On Saturday night, Kevin and I went to our friend’s 40th birthday party and left our kids home without a babysitter. We have left them before for short stints – Jacob is 12 and Kathleen took the babysitting course – but never for a whole evening. We fed them, gave them the rules around treats and answering the door, and said goodbye.
Two hours later the phone calls began.
Kathleen: “Could the neighbour come over?”
Me: “Yes. If her Mom knows that we are out.”
Jacob: “Could I go for a bike ride with the boys?”
Me: “No. You are the babysitter.”
Jacob: “But you’re not paying me.”
Me: “The answer is still no.”
Although we thought about turning the phone off, as we were having a really good time with friends, we didn’t want to cut our kids off completely. Besides, we felt like we were handling the calls well. We were good parents for encouraging independence.
But later in the night, the calls took a little twist – Kathleen made little whimpers and Jacob was annoyed. They both wanted to know:
“What time – exactly – will you be home? We can’t fall asleep until you are here.”
And the mother guilt set in… It is not often that we are out on a gorgeous night, outside with a live band, and fun people, dancing. But it is not ever that we have asked our kids to put themselves to sleep. What was the right thing to do?
They were calling every 20 minutes, and I wanted to go home to make them feel better. Kevin thought I should tell them to “Suck it up, buttercup.” The latter was the general tone at the table. One father of three told me this, “Offer your daughter five bucks to put herself to bed and not call.” I was shocked. But then another father, who hadn’t heard the first bit of advice, told me this, “Tell her she’s fine, and if she goes to sleep and stops calling, you will give her twenty bucks in the morning.”
When the phone rang again, I couldn’t do it. I couldn’t bribe Kathleen like that. I reported back to the table that the kids would probably call again. I was bombarded with feedback:
“It is okay to motivate your kids with cash.”
“Money makes the world go ‘round.”
“Would you go to work if you didn’t get paid?”
I was torn – I want my kids to be happy and safe and secure, especially my little girl who should be fast asleep by 10:00 pm. But I also want them to learn independence and resilience, and in learning these skills, they might be faced with discomfort and anxiety. So what was right in this situation?
This parenting dilemma is perfectly articulated in an article in this month’s Atlantic Magazine called, “How to land your kid in therapy.” (If you read one article this summer, make it this one.) Lori Gottlieb turns to many of the parenting experts out there to examine current trends. Gottlieb argues that today’s parents are more motivated by what’s best for them than by what’s best for their kids. She writes: “In fact, by trying so hard to provide the perfectly happy childhood, we’re just making it harder for our kids to actually grow up. Maybe we parents are the ones who have some growing up to do—and some letting go.”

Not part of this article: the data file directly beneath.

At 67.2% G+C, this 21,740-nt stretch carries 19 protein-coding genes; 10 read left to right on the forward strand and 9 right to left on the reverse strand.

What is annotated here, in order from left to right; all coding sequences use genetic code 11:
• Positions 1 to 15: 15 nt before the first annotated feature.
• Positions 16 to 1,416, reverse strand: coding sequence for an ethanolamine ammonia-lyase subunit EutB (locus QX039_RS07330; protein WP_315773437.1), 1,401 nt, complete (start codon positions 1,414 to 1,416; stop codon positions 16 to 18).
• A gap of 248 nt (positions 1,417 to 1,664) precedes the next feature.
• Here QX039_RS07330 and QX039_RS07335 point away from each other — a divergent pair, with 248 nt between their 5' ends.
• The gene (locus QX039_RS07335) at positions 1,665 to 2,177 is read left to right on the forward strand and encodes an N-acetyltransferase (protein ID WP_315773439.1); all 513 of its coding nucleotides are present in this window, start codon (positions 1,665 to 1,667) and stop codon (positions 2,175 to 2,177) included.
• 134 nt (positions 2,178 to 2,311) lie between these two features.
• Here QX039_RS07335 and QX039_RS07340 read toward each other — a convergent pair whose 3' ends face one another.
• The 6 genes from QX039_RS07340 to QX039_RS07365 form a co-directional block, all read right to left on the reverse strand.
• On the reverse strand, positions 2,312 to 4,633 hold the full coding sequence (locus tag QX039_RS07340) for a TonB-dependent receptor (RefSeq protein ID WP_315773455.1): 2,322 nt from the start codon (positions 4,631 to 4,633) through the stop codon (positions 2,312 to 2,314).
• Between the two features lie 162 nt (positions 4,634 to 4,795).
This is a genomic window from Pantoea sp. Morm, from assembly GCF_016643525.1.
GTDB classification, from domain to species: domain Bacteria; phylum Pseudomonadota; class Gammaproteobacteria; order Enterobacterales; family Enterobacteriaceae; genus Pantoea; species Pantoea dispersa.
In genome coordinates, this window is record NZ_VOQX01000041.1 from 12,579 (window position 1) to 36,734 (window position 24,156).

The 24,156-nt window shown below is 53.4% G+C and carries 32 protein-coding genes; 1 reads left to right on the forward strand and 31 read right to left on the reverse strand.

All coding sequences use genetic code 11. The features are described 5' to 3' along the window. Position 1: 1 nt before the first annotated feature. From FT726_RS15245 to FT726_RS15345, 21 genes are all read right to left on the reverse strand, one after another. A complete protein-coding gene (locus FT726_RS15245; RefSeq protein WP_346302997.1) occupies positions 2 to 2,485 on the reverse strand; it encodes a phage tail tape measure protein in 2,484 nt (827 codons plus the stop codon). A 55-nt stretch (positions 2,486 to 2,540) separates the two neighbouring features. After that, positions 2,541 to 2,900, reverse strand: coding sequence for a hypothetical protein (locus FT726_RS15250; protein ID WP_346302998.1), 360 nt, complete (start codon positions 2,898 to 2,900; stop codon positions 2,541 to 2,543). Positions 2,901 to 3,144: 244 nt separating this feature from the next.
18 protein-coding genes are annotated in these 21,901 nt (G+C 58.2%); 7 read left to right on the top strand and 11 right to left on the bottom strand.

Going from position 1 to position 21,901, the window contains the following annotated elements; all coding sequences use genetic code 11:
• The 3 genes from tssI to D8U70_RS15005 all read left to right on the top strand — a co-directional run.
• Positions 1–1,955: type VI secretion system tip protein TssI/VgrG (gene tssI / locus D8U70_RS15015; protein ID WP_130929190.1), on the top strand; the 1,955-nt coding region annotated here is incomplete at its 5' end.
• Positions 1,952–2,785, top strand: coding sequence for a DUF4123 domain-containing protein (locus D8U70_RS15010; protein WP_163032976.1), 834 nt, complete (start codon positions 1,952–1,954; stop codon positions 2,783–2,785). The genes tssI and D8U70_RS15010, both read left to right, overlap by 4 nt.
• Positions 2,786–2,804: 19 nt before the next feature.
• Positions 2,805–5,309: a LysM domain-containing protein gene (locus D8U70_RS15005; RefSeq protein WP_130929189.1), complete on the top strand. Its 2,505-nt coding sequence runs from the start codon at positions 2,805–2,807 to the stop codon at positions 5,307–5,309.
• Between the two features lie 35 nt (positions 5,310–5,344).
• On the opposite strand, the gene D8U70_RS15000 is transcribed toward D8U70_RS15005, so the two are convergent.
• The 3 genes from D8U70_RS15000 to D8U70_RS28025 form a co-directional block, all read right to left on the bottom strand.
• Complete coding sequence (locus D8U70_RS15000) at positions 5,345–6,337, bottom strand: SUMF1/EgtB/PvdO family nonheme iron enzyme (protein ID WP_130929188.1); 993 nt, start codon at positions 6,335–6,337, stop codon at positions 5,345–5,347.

I am not a parenting expert, but I can tell you that I am satisfied with what I did. I decided that night that my well-being included a fun night out, and the kids’ well-being included the experience of getting over their fears and putting themselves to sleep.
So on the next call, I reassured Kathleen that she was okay. She told me she knew she was okay, but she would just prefer me to be home. I felt that – don’t-manipulate-me-little-kid-feeling. And then I offered her the ten bucks to go to sleep and not call again. Jacob immediately got on the phone.
“What deal are you offering Kathleen?” I filled him in.
“Okay, Mom. For $20 bucks each, I will make sure she goes to sleep and doesn’t call again.”
Can you believe that?
Jeff Blume, a family psychologist with a busy practice in Los Angeles, told Gottlieb: “A kid needs to feel normal anxiety to be resilient. If we want our kids to grow up and be more independent, then we should prepare our kids to leave us every day.”
When we finally got home, both kids were, indeed, asleep. Except for the 40 dollars, we felt like we had done the right thing by not going home early. (But I figure the $40 dollar bribe is still less than what I would have paid a babysitter.)
We found them sleeping together in our bed – so they obviously took comfort from each other and maybe even collaborated. That made me feel good. And when we went to pick up Kathleen to move her back to her own bed, we also found that she was clinging to a frying pan. Now that made me feel full of confidence in her future.